The Best Letters of Charles Lamb eBook

This eBook from the Gutenberg Project consists of approximately 323 pages of information about The Best Letters of Charles Lamb.

  “Some cry up Haydn, some Mozart,
  Just as the whim bites.  For my part,
  I do not care a farthing candle
  For either of them, or for Handel,” etc.

Martin Burney [1] is as odd as ever.  We had a dispute about the word “heir,” which I contended was pronounced like “air.”  He said that might be in common parlance, or that we might so use it speaking of the “Heir-at-Law,” a comedy; but that in the law-courts it was necessary to give it a full aspiration, and to say Hayer; he thought it might even vitiate a cause if a counsel pronounced it otherwise.  In conclusion, he “would consult Serjeant Wilde,” who gave it against him.  Sometimes he falleth into the water, sometimes into the fire.  He came down here, and insisted on reading Virgil’s “AEneid” all through with me (which he did), because a counsel must know Latin.  Another time he read out all the Gospel of St. John, because Biblical quotations are very emphatic in a court of justice.  A third time he would carve a fowl, which he did very ill favoredly, because we did not know how indispensable it was for a barrister to do all those sort of things well.  Those little things were of more consequence than we supposed.  So he goes on, harassing about the way to prosperity, and losing it.  With a long head, but somewhat a wrong one,—­harum-scarum.  Why does not his guardian angel look to him?  He deserves one,—­maybe he has tired him out.

I am tired with this long scrawl; but I thought in your exile you might like a letter.  Commend me to all the wonders in Derbyshire, and tell the devil I humbly kiss my hand to him.

Yours ever,


[1] Martin Burney, originally a solicitor, had lately been called to the Bar.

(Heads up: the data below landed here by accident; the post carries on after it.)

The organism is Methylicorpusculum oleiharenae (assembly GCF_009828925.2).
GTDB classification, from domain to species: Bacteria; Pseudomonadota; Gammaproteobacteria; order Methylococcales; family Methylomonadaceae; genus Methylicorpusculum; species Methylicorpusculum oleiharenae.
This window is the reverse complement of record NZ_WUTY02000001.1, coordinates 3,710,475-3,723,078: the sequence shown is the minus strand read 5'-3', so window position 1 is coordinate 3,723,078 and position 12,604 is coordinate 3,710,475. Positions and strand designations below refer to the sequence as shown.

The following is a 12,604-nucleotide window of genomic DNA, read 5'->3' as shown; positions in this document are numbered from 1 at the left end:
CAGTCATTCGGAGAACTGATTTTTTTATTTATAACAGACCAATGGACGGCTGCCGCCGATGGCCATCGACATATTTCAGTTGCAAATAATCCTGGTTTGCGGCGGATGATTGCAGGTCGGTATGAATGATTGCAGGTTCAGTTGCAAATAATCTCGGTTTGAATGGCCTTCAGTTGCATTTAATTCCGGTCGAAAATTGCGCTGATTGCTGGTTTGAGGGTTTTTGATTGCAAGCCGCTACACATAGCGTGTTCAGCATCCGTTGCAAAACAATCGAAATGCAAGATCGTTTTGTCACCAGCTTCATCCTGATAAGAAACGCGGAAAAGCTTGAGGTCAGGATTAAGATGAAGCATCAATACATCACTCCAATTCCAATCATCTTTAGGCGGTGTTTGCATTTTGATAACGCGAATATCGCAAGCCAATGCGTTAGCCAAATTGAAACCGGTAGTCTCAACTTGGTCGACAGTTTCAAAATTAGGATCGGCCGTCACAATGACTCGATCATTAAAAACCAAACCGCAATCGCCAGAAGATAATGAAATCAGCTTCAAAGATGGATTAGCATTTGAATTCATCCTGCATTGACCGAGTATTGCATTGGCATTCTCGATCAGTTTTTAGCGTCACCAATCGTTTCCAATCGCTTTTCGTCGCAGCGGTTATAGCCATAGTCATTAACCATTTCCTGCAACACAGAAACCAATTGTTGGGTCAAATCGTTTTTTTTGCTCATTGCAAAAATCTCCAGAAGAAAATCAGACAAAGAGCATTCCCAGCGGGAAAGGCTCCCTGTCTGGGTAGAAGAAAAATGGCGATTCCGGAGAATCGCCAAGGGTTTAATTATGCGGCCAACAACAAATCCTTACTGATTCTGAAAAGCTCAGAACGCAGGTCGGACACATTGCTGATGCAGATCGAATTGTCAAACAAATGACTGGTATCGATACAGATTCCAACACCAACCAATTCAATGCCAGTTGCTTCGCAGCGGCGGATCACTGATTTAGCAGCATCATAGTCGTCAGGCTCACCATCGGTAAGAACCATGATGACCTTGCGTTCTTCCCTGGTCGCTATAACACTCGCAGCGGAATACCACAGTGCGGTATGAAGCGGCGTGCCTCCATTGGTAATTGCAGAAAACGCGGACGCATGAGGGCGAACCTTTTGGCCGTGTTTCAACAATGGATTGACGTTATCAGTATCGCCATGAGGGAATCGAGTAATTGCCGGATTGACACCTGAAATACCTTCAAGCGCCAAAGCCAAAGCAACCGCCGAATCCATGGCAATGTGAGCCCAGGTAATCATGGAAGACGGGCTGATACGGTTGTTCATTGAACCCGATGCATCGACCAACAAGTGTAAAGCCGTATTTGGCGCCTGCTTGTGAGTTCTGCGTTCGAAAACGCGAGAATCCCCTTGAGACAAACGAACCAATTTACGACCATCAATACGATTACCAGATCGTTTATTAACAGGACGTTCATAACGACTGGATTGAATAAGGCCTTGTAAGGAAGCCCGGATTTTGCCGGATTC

December 20, 1830.

Dear Dyer,—­I would have written before to thank you for your kind letter, written with your own hand.  It glads us to see your writing.  It will give you pleasure to hear that, after so much illness, we are in tolerable health and spirits once more.  Miss Isola intended to call upon you after her night’s lodging at Miss Buffam’s, but found she was too late for the stage.  If she comes to town before she goes home, she will not miss paying her respects to Mrs. Dyer and you, to whom she desires best love.  Poor Enfield, that has been so peaceable hitherto, that has caught an inflammatory fever, the tokens are upon her; and a great fire was blazing last night in the barns and haystacks of a fanner about half a mile from us.  Where will these things end?  There is no doubt of its being the work of some ill-disposed rustic; but how is he to be discovered?  They go to work in the dark with strange chemical preparations unknown to our forefathers.  There is not even a dark lantern to have a chance of detecting these Guy Fauxes.  We are past the iron age, and are got into the fiery age, undream’d of by Ovid.  You are lucky in Clifford’s Inn, where, I think, you have few ricks or stacks worth the burning.  Pray keep as little corn by you as you can, for fear of the worst.

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The Best Letters of Charles Lamb from Project Gutenberg. Public domain.
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